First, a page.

We are also left with a social structure where there are no longer adequate safety nets, because the funding of such things requires a deeper sense of government responsibility to a community than the prevailing individualistic philosophy allows for. As time goes by, the greater community breaks down into winners and losers and things can turn ugly.

To wit: a continuing economic stagnation of African-American and other minority group neighborhoods; the growing dislike of the police, who are given the job of defending a wholly inadequate status quo; the reciprocated negative feelings displayed by the police (whose own collective identity resembles that of a college fraternity) for those who challenge the system; and outbursts of violence within this disordered yet armed setting – very much in the character of the country’s recently witnessed mayhem.

Thus, it would seem that there is a connection between the ubiquitous institutional begging done through the postal system and the deterioration of U.S. society we are now witnessing. The charitable solicitations that flood American mailboxes are futile efforts to band-aid over a socio-economic affliction.

However, charity is not the answer to American society’s ills, much less those of the world at large. Those ills reflect systemic problems and, in the case of the U.S., a philosophy that denies the reality that humans are social animals who have collective needs. Simply put, the government has, as a matter of perverse principle, abandoned responsibility for its multifaceted community’s welfare.

To address this affliction Americans need to scrap the entire idea of radical individualism and replace it with a community-minded version of social democracy. How likely is that? Well, I would not hold my breath. A lot of individuals are getting rich through the abandonment of the greater community. Yet, Bernie Sanders’s 12 million supporters is (or is it, was) a good sign.

Lawrence Davidson is a history professor at West Chester University in Pennsylvania. He is the author of Foreign Policy Inc.: Privatizing America’s National Interest; America’s Palestine: Popular and Official Perceptions from Balfour to Israeli Statehood; and Islamic Fundamentalism.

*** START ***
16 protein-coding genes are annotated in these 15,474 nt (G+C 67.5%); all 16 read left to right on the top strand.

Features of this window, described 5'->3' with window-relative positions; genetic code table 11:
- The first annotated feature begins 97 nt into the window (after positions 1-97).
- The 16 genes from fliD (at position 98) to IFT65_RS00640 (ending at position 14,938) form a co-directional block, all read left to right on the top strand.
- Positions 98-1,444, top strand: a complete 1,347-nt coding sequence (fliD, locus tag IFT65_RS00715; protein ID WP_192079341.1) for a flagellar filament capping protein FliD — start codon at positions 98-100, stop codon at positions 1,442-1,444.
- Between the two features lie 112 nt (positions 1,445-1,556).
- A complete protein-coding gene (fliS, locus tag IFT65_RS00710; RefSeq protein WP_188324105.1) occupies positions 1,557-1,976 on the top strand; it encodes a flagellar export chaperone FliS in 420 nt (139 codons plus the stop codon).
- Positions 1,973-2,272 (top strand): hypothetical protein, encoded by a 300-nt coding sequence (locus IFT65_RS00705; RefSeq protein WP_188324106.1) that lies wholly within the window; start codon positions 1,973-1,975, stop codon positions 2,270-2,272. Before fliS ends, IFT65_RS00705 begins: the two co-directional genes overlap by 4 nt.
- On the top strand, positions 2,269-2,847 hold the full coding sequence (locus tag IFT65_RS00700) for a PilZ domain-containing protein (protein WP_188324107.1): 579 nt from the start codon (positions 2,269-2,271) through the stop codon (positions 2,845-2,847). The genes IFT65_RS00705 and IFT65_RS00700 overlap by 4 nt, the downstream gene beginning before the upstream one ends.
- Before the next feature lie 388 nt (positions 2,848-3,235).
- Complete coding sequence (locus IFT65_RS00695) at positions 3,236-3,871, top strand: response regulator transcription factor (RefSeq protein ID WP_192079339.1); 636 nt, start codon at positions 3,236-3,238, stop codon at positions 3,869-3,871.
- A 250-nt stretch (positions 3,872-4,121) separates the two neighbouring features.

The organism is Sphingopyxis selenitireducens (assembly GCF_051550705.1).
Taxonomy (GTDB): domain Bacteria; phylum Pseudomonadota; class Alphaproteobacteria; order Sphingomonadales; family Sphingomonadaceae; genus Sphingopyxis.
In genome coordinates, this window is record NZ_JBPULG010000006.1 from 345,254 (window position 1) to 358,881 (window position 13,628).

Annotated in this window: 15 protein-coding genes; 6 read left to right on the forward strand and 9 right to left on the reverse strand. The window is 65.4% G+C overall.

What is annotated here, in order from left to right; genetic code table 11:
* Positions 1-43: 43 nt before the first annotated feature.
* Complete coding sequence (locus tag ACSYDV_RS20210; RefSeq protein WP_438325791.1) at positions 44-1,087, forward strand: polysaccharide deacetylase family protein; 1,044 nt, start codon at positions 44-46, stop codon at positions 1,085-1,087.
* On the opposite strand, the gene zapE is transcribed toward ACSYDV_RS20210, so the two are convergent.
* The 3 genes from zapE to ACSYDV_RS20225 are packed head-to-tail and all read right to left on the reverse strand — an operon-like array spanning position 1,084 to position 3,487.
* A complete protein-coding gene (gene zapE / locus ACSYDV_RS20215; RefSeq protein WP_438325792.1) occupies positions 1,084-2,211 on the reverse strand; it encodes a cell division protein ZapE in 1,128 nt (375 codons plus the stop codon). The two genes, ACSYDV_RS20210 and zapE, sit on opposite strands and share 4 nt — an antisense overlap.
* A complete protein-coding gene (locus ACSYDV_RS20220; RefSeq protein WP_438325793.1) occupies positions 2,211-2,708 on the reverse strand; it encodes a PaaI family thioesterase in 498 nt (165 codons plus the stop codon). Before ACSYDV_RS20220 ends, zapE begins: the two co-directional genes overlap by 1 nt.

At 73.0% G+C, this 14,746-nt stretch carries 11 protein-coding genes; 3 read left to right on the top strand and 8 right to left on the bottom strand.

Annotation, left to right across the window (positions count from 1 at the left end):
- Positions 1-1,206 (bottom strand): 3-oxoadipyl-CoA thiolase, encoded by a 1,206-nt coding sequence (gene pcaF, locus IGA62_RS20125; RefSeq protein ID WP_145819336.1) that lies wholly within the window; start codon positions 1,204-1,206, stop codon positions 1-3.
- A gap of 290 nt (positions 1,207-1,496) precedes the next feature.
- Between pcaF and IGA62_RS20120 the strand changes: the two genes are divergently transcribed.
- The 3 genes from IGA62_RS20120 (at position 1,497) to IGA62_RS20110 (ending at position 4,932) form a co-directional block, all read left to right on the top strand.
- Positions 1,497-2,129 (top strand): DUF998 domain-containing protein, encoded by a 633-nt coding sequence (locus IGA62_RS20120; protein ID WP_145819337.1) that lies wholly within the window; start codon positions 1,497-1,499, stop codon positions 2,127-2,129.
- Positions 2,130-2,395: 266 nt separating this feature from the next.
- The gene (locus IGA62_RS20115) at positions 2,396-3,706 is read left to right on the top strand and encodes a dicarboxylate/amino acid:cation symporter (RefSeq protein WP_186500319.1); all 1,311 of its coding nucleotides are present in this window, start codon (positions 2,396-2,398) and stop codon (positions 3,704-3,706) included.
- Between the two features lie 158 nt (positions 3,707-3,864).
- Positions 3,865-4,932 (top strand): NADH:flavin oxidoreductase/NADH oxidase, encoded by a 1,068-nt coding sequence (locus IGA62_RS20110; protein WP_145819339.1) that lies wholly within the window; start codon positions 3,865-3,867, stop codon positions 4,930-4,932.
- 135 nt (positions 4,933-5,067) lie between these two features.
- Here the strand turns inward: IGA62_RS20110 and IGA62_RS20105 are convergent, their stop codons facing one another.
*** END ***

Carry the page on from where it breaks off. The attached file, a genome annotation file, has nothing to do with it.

21 comments for “Why Public Needs Go Begging

  1. Cal
    July 21, 2016 at 16:21

    ” We are also left with a social structure where there are no longer adequate safety nets, because the funding of such things requires a deeper sense of government responsibility to a community than the prevailing individualistic philosophy allows for. As time goes by, the greater community breaks down into winners and losers and things can turn ugly.’…..>>>>

    One reason I am not a liberal or progressive is you all promote the government as responsible for the community without ever mentioning that individuals should also be responsible for themselves.
    It is when too many individuals within a nation ‘shun all personal responsibility’ that communities and even the nation ‘breaks down”.

    I could give a lot of examples of the effects on society, and hence the nation, of individuals not assuming responsibility—-and how they are lulled into thinking they don’t have to be responsible by the liberals promising them a nanny parent state—–but this one will do.

    Data are for the U.S.
    Number of live births to unmarried women: 1,604,870
    Birth rate for unmarried women: 43.9 births per 1,000 unmarried women aged 15-44 years
    Percent of all births to unmarried women: 40.2%

    The bulk of empirical research indicates that children who grow up with only one biological parent in the home are more likely to be financially worse off and have worse socioeconomic outcomes (even after income differences are taken into account) compared to children who grow up with both biological parents in the home

    Table 1. Percentage of All Births That Were to Unmarried Women, by Race,
    Ethnicity, and Age,
    White (non-Hispanic)
    Black (non-Hispanic)
    Asian or Pacific
    American Indian or Alaskan Native

    This lack of responsibility even for children they create is one of the MAJOR factors in poverty among all groups in the US You want everyone to have all they need and want?—–then start cleaning up this liberal “culture’ in the US and teaching them what they have to do or not do to have a decent life.
    And while you’re at it start talking about the other ‘real cause’ of neediness in the US–Jobs with a living wage.

    • C&H
      July 21, 2016 at 20:03

      Thank god “the gay” can marry; and, polygamy rules, right?

      Or, is it, (no, it couldn’t possibly be,) “statistically best” to have a man/woman (married in monogamy) ONLY be the deciding “cleaning up” factor for “responsible” parenting?

      How pontifically patriarchal…and frankly, so anti-Constitutional. Econ statistics only reflect existing prejudices. That’s all. EOS.

      (To all who aren’t bigots, sorry for the time intrusion…)

    • Zachary Smith
      July 21, 2016 at 23:38

      Um, the efforts of the rightwingnuts to deny young women both the education and the physical means to prevent pregnancy are also MAJOR factors in the numbers of unmarried mothers.

      Also, rants about “assuming responsibility” absolves the ‘nuts of trying to do anything else creative.